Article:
Well, amen! Hallelujah! Someone FINALLY AGREES!

Let me back up a step here and put my excitement (and cynicism) in context for you. Nik has never been a real “eater.” He spent so many months with a feeding tube down his throat or up his nose, followed by the g-tube stuck into his tummy when he was one year old. Nik has gone through cycles of eating and making great progress then not eating at all —for months at a time. We’ve had just about every conceivable kind of evaluation, intervention — you name it. NO ONE has been able to de-bug this one.

A year ago, when he started preschool, Nik ate nearly everything we offered him —all pureed baby foods with little to no texture variation. We’re talking roughly 70% of his total nutrition; we were gearing up for getting rid of the tube. When Nik started school, we told the staff what works to get him to eat —we had done great with it. The attitude at the time was, “Let’s try it our way and see how he does.” Well, here we are a year later and Nik is no longer eating. Nada. Zip. Zilch.

We’ve been working with a fabulous behavioral therapist, Dr. S., who’s finally decided it is time to tell the school to either “get on the bus or get run over ‘cause we’re moving on!” She’s going to prescribe each and every step of the program so we can get Nik back on track. We’ve known for months that the problem has nothing to do with Nik’s desire or hunger. The poor guy clearly communicates his desire to eat but when we sit down to do it —he falls apart. Nik cannot focus long enough to take more than a few bites, tastes really, before he is just overwhelmed. Even the things that used to work no longer work.

Not only have we known this but we’ve shared it with everyone at school until we’re blue in the face.

My theory is that Nik ate well a year ago because he was getting the appropriate sensory and motor input for where he was at the time. Then, he didn’t walk and hadn’t discovered the joys of the mobile prone stander or climbing and cruising —let alone sliding or swinging. He didn’t need as much intensive input. Today, Nik is a kid in constant motion, in spite of not walking independently. Niksdad and I have noticed for along time that Nik does much better when he has lots of gross motor activity and deep sensory input —and especially strong oral stimulation —immediately prior to each meal. He also does better with minimal distractions; school is pretty much the antithesis to this!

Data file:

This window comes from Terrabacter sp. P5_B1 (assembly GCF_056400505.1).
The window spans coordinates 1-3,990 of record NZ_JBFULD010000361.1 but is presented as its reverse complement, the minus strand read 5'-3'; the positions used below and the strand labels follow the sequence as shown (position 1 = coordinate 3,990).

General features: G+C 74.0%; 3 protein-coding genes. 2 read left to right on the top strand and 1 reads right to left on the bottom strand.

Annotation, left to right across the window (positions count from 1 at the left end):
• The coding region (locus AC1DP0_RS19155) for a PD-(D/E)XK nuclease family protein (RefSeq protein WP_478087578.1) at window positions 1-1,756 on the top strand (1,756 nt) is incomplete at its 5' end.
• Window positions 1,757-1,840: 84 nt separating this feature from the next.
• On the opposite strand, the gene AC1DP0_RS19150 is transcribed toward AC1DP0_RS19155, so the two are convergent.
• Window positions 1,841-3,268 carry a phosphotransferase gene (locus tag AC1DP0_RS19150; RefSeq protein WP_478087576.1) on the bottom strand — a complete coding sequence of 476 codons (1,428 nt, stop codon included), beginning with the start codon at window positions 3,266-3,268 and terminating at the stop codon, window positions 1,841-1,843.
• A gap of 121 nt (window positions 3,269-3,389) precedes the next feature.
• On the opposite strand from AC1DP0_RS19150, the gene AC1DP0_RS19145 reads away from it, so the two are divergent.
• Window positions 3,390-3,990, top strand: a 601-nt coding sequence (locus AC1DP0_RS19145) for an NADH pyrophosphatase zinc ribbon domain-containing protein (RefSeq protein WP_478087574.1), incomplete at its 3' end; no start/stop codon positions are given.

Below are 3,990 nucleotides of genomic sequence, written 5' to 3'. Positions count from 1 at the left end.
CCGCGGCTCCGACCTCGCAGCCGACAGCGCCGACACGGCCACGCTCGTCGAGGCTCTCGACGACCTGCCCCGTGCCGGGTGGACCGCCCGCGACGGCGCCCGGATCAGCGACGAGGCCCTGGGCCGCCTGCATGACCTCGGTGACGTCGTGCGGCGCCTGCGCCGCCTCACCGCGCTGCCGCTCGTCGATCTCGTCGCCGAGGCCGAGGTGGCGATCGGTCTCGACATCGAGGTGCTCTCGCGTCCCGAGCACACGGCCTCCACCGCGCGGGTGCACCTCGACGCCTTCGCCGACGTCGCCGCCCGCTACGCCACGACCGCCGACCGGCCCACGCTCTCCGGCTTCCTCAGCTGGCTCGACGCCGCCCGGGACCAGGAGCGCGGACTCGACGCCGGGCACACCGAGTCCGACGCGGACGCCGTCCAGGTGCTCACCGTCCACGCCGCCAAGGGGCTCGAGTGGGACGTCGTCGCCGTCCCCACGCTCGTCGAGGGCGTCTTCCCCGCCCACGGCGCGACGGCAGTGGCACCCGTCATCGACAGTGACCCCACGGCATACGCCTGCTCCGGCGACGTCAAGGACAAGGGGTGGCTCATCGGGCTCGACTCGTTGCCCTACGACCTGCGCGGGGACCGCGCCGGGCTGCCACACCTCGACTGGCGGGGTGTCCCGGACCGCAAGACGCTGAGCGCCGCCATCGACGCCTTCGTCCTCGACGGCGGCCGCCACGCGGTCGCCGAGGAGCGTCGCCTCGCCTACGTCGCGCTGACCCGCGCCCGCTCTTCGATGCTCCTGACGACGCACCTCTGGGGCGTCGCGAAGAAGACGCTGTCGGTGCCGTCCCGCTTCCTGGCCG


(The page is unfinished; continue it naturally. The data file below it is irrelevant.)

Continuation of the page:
Unfortunately, Nik is also a child who requires perhaps much more consistency and structure than the “average” or NT child. Why is it that we, the parents of such children, completely get it —and it’s no big deal to work with, yet the “trained professionals” never seem to catch on until it slaps them in the face?

So, back to summer school we go —

The para we really liked, Ms. M., didn’t get placed in the preschool for the summer (and boy is SHE bummed!) and there is a new (translation: totally green/inexperienced) para working with the preschoolers over the summer. That means that Nik’s teacher, Ms. J. —who is one of the few that really gets Nik, is working directly with him especially for meals. My husband always says, “For those who are ready to learn, Nik is a great teacher.” GOD BLESS MS. J., SHE IS FINALLY READY TO LEARN!

After putting up with this nudgy mother all morning yesterday, listening to my thoughts and suggestions (but having no way to implement them at the time), Ms. J. got on board the Nik-train with us! Woo Hoo! Today, as I sat and watched her working with Nik at breakfast, she acknowledged to me that yes, Nik does need far more input than he is getting. She told me she spent time yesterday with the OT to find some solutions to help Nik and is also going to be looking at how to restructure parts of his day so he focus better. (Mommy does her happy dance here!)

This morning, I ran into Ms. D, the OT. She told me she was going to be recommending a brushing program and some specific sensory exercises and activities for Nik to do daily. She also told me she shares my opinion and frustration about the lack of a structured, formal oral motor program for Nik. Ms. D. also showed me a couple of things that she’s tried with Nik that seem to be working. Yay!!

Meanwhile, we have scheduled an independent feeding evaluation in two weeks. Yeah, another eval. This time, our focus is going to be on specific oral motor activities and exercises to be implemented at school. No more of each person trying “a little bit of this, a little bit of that!” No more assuming “he’ll learn as he goes.” Ain’t happening here folks.

Dr. S’s not-so-secret objective in making Nik’s feeding program so incredibly specific and regimented (not to mention far-reaching if Ms. J is looking at restructuring Nik’s day!) is to show the school how much Nik clearly needs 1:1 support. I think the fact that Ms. J. is the one doing the 1:1 support right now will only bolster the argument further come IEP time. Like I said, God bless Ms. J.!

Today I feel like we finally won a battle —which never should have been fought in the first place. But we still have many more skirmishes to go.